Do you know your spurs from your spines? Typographic terminology explained.
Updated: Jan 14
As a marketing manager have you ever looked at a commissioned piece of creative and wondered why if just isn’t resonating with you or your customers? Alternatively, are you a young or mature designer that thought spurs were the thing you get on a pair of cowboy boots? Whether you’re a client or designer this article is a great introduction into the basic terms of typography and the more obscure ones.
What the font?!
Whether it’s Proxima Nova, Museo, Source Sans or good old Helvetica typography is all around us. It’s in our everyday lives in the form of packing, point of sale (POS), brochures, leaflets, digital apps, social media, news feeds, signage, information posters, books and all types of printed material which use fonts to convey a message or story by setting the tone, mood, or personality of a brand. The average person wouldn’t know the difference whether the kerning is too tight, the leadings incorrect or if there are too many weights of a particular font in design. However, they intuitively know what they like. So, it’s important to understand the basics of good typography to be able to create an outstanding design that resonates with customers and peers alike or to be able to critique a piece of commissioned work and further champion the cause for good design.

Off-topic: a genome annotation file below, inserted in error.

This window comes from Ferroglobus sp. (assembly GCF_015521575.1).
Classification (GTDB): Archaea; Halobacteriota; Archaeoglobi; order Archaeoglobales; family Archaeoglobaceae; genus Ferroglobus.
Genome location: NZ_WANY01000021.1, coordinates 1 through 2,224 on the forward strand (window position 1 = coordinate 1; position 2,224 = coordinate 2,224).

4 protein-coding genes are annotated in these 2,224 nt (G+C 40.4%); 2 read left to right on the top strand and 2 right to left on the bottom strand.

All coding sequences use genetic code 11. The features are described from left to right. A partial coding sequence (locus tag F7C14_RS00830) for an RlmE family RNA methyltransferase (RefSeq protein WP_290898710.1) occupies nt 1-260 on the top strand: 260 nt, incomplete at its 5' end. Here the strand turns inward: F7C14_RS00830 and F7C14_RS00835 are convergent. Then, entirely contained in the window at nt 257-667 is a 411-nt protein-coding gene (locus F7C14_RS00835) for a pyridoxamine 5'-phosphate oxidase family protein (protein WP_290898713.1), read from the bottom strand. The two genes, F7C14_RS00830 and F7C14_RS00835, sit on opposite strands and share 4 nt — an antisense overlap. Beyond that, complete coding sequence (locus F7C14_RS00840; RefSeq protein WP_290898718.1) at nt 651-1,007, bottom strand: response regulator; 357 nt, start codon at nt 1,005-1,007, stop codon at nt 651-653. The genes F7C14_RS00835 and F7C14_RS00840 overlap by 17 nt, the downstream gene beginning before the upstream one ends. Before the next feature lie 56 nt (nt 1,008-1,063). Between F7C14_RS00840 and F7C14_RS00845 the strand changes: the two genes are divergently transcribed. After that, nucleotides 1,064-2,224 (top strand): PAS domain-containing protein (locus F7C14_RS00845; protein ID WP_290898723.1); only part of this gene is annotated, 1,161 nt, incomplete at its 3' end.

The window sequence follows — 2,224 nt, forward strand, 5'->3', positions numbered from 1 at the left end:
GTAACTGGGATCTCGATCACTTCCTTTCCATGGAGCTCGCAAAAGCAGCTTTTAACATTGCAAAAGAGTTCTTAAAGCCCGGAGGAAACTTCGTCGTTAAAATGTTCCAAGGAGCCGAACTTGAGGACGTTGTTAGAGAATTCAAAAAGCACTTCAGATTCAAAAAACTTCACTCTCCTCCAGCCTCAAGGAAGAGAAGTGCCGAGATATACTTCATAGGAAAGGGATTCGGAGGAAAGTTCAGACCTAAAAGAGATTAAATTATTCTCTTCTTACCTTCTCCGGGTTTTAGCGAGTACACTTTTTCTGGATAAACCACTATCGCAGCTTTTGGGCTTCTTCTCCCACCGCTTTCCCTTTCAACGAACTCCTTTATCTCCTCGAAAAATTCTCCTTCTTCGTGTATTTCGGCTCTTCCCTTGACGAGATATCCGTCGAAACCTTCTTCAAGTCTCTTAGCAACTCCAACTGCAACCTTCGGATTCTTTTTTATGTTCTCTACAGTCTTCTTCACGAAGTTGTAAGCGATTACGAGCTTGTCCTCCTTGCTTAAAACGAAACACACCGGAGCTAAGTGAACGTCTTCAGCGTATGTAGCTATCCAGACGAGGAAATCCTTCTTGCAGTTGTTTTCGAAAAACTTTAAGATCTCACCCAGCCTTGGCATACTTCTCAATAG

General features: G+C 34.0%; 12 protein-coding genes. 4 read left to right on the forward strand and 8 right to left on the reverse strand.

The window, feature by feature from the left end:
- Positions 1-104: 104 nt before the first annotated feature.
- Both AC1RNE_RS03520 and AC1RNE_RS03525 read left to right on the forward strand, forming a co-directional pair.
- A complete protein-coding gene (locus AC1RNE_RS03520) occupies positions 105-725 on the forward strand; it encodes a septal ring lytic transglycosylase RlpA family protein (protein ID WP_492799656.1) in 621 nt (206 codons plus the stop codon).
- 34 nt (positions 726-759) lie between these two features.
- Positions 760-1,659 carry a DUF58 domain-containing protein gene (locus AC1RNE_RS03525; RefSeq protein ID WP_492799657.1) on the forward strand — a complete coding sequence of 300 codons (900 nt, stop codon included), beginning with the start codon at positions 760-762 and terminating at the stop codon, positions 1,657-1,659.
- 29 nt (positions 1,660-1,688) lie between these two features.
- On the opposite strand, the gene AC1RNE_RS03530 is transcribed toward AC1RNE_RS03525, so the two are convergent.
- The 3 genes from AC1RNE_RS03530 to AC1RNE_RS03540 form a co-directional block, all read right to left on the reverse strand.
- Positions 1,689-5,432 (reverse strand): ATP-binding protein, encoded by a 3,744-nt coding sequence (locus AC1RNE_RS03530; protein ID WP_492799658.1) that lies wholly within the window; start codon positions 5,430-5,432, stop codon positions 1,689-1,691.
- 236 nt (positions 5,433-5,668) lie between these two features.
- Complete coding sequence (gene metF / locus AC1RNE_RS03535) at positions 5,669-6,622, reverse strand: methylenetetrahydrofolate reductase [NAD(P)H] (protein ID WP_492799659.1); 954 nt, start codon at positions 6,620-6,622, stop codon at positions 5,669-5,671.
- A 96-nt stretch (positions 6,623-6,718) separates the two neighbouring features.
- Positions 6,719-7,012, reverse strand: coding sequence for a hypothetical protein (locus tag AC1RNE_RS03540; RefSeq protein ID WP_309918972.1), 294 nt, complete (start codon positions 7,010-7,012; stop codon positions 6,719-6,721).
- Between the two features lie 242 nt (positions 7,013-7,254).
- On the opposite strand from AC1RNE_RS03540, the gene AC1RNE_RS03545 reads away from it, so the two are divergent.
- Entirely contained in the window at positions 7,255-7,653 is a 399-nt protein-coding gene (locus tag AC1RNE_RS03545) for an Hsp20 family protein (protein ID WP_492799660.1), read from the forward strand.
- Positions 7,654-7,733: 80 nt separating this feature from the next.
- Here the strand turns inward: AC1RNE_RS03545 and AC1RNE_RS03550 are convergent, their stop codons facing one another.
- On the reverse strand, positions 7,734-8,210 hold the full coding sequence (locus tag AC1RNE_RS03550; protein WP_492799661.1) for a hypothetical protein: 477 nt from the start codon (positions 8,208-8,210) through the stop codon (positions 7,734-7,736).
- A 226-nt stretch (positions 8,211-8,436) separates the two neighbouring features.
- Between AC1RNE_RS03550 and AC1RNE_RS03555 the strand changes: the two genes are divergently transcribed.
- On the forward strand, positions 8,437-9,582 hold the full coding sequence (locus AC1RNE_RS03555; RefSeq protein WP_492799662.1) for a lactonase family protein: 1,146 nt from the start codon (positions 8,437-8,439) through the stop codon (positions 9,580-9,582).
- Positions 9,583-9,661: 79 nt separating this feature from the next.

The word, typography, is derived from the Greek words τύπος typos "form" or "impression" and γράφειν graphein "to write. Fonts historically were used in metal typesetting, a font was a particular size, weight and style of a typeface. Each font was a matched set of type, one piece (called a "sort") for each glyph, and a typeface consisting of a range of fonts that shared an overall design.
In today’s modern digital world a ‘font’ is frequently synonymous with ‘typeface’ and comes in many different families;
serif (e.g. Times)
sans-serif (e.g. Helvetica)
cursive (e.g. Zapf-Chancery)
fantasy (e.g. Western)
monospace (e.g. Courier)
A great example of a font is Helvetica which is a neo-grotesque or realist design, one influenced by the famous 19th-century typeface Akzidenz-Grotesk and other German and Swiss designs. Its use became a hallmark of the International Typographic Style that emerged from the work of Swiss designers in the 1950s and 60s, becoming one of the most popular typefaces of the 20th century.
As a sans serif font, Helvetica has a simple straightforward form and as a result, has been used in information graphics and numerous high-profile brands.
Size really does matter
Each font is set at a specific size measured as point size, abbreviated as ‘pt’ size. Digital applications measure in pixels, abbreviated as ‘px’ size. For example, the body copy within a brochure could be set to 8.5pt on 13pt. That’s 8.5pt in size with the leading set to 13pt (leading is the spacing between lines of copy).
Make it shout, make it bold
The font can also come in extended and condensed in various weights and italic. Below are a few of the most popular weights used in modern typography. The font example used is Helvetica Neue.
Understanding your spurs from your spines
Below is a comprehensive list of terms used to describe the various parts of a font. Some are obscure and are not normally referenced, for example, spur. The most popular terms used in a design studio are serif, sans serif, kerning, leading, x-height, cap height ascenders, and descenders along with the font name and reference to weight.